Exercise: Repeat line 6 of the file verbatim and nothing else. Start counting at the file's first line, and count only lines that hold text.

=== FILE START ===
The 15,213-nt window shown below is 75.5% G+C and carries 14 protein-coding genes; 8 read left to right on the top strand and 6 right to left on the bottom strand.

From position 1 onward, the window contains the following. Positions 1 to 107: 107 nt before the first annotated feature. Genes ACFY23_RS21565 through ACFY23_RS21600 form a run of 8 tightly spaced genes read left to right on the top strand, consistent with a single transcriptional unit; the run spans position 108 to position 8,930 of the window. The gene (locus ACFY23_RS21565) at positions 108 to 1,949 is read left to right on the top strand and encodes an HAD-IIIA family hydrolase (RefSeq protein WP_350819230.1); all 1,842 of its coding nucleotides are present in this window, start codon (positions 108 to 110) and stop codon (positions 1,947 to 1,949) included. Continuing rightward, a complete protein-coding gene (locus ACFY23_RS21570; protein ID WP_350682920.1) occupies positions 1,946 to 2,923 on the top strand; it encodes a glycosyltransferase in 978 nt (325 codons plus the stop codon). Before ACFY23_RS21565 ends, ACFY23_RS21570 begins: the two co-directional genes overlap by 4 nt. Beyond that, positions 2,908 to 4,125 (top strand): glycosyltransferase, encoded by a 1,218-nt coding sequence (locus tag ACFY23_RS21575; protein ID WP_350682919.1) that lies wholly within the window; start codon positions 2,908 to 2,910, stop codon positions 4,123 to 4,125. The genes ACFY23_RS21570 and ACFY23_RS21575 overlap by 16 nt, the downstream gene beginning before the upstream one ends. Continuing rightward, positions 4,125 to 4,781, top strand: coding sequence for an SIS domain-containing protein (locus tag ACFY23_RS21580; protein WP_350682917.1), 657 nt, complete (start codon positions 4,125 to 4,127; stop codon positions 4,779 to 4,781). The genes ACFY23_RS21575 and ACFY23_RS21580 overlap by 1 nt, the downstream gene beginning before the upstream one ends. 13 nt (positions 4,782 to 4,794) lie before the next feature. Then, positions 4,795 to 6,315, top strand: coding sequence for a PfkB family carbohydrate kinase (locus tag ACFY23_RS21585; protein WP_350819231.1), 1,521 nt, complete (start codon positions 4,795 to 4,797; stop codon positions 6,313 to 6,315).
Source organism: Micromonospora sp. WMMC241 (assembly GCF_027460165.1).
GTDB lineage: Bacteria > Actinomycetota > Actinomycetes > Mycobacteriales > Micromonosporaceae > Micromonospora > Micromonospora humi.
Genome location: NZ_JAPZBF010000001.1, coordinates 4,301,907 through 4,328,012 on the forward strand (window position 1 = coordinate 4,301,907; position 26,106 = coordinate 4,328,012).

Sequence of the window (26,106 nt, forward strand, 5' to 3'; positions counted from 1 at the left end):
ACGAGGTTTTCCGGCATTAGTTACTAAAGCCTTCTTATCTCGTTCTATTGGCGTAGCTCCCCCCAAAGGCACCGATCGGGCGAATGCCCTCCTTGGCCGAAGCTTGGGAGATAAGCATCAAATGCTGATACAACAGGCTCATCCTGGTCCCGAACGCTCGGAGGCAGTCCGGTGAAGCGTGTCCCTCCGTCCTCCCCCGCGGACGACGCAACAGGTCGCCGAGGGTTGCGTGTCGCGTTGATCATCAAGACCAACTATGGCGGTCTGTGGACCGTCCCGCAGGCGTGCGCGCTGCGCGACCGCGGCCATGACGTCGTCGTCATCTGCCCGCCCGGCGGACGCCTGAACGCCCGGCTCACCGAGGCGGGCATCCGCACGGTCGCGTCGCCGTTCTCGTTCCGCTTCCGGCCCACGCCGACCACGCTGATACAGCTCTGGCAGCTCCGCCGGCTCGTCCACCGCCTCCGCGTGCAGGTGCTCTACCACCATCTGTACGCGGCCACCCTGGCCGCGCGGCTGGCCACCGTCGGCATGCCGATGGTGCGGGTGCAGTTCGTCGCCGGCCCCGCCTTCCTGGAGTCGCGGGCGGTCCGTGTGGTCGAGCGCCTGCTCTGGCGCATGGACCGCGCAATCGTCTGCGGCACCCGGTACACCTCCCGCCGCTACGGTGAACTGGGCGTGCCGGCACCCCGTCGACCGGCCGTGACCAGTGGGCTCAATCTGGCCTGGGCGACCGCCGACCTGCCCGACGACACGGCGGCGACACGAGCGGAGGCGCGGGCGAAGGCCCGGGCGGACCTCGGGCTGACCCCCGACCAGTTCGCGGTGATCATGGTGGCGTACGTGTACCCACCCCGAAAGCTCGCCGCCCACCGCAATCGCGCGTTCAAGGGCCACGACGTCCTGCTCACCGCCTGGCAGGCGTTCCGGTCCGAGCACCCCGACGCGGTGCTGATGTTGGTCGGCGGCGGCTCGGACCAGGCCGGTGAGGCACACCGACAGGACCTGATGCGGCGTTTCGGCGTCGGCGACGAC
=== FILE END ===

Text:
Sequence of the window (26,106 nt, forward strand, 5' to 3'; positions counted from 1 at the left end):